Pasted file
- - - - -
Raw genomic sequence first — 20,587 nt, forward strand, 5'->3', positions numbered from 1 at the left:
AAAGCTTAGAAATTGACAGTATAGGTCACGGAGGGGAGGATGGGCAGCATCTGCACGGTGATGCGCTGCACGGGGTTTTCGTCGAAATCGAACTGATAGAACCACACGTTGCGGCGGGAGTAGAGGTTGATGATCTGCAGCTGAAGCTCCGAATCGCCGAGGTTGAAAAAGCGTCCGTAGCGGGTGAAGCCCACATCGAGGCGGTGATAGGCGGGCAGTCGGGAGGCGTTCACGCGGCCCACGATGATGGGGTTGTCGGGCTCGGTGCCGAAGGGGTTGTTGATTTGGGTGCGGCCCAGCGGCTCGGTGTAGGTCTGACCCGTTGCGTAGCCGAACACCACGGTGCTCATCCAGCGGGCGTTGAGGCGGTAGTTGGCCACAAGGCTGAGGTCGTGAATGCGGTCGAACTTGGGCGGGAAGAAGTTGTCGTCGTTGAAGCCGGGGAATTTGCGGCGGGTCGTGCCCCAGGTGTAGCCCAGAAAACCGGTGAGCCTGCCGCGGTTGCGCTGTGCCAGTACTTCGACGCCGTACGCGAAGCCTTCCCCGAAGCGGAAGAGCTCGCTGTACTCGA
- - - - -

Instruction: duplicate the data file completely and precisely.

Raw genomic sequence first — 20,587 nt, forward strand, 5'->3', positions numbered from 1 at the left:
AAAGCTTAGAAATTGACAGTATAGGTCACGGAGGGGAGGATGGGCAGCATCTGCACGGTGATGCGCTGCACGGGGTTTTCGTCGAAATCGAACTGATAGAACCACACGTTGCGGCGGGAGTAGAGGTTGATGATCTGCAGCTGAAGCTCCGAATCGCCGAGGTTGAAAAAGCGTCCGTAGCGGGTGAAGCCCACATCGAGGCGGTGATAGGCGGGCAGTCGGGAGGCGTTCACGCGGCCCACGATGATGGGGTTGTCGGGCTCGGTGCCGAAGGGGTTGTTGATTTGGGTGCGGCCCAGCGGCTCGGTGTAGGTCTGACCCGTTGCGTAGCCGAACACCACGGTGCTCATCCAGCGGGCGTTGAGGCGGTAGTTGGCCACAAGGCTGAGGTCGTGAATGCGGTCGAACTTGGGCGGGAAGAAGTTGTCGTCGTTGAAGCCGGGGAATTTGCGGCGGGTCGTGCCCCAGGTGTAGCCCAGAAAACCGGTGAGCCTGCCGCGGTTGCGCTGTGCCAGTACTTCGACGCCGTACGCGAAGCCTTCCCCGAAGCGGAAGAGCTCGCTGTACTCGA